The members of a film crew struggle with their own respective interpretations of the past as they make a docudrama about the Armenian holocaust. [ Ararat credits: Dir: Atom Egoyan/ David Alpay, Arsinee Khanjian, Christopher Plummer/ 115min/ Drama/ Canada/ Democide]
“Ararat is an important film because it brings into the popular mind the heretofore forgotten memory of one of the twentieth century’s worst crimes by government, indeed a crime that may have helped to set a pattern for massacres and genocides to come.”
In 1939, when Hitler was boldly embarking on his genocide of six million Jews, he is reported to have remarked, “Who, after all, remembers the extermination of the Armenians?” Indeed, hardly anyone does. Hence the importance of this film, the first major cinematic production to address this tragedy.
The main characters of the story are Ani, an art historian of Armenian extraction consulting on the film, and her son Raffi, a young man who is haunted by the history of the Armenian holocaust. In a key scene, Raffi must convince a customs agent to allow him to bring into the country exposed film taken in Armenia to be used as background shots. The customs agent demands to know more about the film’s subject matter, and so Raffi has to relate the inner story (illustrated for the viewer in flashbacks)–how the Armenians were surrounded by the Turkish military, worn down in constant battle, and eventually tortured, murdered, and driven at gunpoint on long marches till many of them were dead.
Ararat should have been a powerful film, on the order of Schindler’s List or other major Holocaust films. Organized mass murder deserves a memorable telling. Unfortunately, this film takes a middle course, reporting the history of the massacres while at the same time giving voice to those who doubt that it happened.
This is very odd. Even Encyclopedia Britannica, a fairly objective source, states plainly that the Turkish government forcibly deported 1.8 million Armenians in 1915, during the course of which exodus roughly 600,000 Armenians either died of starvation en route or were killed by Turkish soldiers. Others estimate that more than a million Armenians perished.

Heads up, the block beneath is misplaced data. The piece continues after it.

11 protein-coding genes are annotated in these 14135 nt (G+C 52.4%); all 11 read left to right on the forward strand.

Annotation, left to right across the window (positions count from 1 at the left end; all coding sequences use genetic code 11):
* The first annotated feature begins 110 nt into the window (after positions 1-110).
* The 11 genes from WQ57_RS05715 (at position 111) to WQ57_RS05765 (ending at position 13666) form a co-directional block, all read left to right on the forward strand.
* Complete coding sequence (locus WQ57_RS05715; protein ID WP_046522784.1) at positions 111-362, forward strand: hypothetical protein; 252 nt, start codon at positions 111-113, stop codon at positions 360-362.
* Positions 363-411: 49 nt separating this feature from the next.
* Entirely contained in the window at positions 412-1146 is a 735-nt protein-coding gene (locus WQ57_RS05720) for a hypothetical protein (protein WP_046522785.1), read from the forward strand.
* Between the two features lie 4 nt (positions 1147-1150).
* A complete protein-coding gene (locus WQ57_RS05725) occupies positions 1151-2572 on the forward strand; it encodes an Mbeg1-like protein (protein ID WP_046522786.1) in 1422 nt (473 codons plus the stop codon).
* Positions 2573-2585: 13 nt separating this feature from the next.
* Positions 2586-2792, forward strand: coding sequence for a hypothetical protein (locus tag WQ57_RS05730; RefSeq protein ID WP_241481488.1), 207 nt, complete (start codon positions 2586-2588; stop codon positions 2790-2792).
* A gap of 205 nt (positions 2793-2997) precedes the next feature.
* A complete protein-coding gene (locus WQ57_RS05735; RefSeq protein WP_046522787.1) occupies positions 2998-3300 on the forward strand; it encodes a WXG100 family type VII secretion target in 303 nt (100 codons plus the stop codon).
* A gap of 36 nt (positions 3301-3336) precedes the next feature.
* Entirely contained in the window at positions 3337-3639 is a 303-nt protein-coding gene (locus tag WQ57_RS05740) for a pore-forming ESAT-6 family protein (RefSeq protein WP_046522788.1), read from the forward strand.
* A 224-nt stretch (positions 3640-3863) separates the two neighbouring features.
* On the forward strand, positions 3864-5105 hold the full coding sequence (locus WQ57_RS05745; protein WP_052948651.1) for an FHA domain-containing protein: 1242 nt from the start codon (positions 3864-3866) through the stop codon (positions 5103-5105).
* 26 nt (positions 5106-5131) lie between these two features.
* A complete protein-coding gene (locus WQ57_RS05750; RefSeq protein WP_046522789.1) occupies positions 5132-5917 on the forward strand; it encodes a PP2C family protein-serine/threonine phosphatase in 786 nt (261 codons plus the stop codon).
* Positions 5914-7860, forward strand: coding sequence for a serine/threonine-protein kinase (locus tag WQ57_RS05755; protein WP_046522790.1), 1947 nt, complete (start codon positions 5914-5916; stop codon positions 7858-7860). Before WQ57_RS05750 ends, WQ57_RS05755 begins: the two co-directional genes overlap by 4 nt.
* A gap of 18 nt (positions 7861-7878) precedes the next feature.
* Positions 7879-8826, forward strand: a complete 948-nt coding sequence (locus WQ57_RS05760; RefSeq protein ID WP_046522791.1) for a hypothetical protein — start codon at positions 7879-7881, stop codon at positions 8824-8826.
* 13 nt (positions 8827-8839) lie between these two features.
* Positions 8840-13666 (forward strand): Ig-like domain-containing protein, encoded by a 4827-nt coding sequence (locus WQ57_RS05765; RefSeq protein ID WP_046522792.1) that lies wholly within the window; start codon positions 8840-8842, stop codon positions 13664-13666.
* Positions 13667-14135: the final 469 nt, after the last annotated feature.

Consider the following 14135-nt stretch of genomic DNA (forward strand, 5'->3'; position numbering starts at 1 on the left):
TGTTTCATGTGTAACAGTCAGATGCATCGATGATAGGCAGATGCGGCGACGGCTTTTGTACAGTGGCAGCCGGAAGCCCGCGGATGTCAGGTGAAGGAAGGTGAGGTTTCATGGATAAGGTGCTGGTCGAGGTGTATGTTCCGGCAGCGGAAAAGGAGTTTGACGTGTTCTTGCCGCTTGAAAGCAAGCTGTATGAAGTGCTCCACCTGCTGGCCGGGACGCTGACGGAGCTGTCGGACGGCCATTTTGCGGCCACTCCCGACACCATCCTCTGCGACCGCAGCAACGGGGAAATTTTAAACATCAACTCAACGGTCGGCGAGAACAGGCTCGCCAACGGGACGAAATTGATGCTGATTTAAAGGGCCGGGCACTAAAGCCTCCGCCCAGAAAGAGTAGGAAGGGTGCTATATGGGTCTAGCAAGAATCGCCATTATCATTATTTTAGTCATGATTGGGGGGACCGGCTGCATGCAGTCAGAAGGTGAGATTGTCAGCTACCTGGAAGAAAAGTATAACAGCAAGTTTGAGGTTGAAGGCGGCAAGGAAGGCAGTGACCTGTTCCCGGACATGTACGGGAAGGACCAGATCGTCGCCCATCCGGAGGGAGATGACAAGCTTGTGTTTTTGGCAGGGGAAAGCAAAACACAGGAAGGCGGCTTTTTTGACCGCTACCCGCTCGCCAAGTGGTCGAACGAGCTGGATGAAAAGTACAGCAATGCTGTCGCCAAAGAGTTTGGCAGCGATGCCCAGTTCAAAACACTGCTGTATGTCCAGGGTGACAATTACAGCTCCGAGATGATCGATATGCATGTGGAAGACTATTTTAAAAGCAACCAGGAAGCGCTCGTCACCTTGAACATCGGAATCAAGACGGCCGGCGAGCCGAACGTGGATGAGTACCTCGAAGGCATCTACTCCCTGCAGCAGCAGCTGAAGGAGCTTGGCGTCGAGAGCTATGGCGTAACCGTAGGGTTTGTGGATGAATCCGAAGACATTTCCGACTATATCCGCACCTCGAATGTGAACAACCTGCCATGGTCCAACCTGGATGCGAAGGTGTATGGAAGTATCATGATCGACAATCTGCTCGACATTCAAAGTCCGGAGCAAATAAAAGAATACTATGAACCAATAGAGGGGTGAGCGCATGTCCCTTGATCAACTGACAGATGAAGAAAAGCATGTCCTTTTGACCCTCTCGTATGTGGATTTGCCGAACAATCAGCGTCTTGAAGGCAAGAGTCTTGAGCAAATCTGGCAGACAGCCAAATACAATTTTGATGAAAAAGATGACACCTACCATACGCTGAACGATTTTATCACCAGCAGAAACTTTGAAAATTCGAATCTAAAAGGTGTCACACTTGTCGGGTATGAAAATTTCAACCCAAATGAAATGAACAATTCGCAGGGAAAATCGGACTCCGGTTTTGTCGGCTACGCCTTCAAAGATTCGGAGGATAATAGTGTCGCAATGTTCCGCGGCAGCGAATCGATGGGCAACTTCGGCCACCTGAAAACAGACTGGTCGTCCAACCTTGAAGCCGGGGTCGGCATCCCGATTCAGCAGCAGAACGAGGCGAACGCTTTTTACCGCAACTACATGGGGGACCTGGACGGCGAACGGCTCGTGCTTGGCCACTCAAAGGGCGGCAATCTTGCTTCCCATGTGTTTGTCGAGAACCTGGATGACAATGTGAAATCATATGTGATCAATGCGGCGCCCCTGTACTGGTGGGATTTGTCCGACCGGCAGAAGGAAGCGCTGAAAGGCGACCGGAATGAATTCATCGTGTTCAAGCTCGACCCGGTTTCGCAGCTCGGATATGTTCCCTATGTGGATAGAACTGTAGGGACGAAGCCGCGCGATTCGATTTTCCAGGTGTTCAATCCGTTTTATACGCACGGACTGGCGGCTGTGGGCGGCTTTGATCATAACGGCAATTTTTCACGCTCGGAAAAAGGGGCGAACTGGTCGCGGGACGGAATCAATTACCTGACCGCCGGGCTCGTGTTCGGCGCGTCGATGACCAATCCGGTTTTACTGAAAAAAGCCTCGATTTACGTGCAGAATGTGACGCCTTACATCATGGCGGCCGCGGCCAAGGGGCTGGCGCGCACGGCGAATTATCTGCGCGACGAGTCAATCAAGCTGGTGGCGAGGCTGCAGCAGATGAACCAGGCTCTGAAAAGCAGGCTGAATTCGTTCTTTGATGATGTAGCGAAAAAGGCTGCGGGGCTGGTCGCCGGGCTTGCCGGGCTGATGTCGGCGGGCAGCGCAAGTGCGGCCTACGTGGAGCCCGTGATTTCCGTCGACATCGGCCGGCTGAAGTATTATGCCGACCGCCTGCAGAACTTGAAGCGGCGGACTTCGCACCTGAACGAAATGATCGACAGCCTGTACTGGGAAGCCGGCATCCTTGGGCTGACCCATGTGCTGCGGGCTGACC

So why the self-doubt? It probably reflects a frustration that the massacres left so little physical record. The only evidence for them is a slew of eyewitness accounts, some confessions, and the otherwise unexplained disappearance of a large part of the Armenian population. Of course, the Turkish government denies that it committed the alleged atrocities. But guess what? For all of human history until very recent times, that kind of limited and sometimes contradictory record is all historians have ever had to work with. That doesn’t mean reliable conclusions can’t be drawn. Even the Hitler quote at the beginning of this review is disputed by some. Does that mean that Hitler never said it? How can we know anything about the past? It’s just that kind of philosophizing that seems to bedevil the makers of this film.
Such intellectual angst, combined with long dramatic pauses, pouty emotional behavior, and the occasional gratuitous use of French, give this film a slightly pretentious flavor. But if you can get past that, Christopher Plummer delivers a solid performance, though in a relatively minor role, and the scenes of atrocities are touching.
From a libertarian perspective, Ararat is an important film because it brings into the popular mind the heretofore forgotten memory of one of the twentieth century’s worst crimes by government, indeed a crime that may have helped to set a pattern for massacres and genocides to come. If you’ve never heard of the Armenian holocaust, this would at least be a good place to start.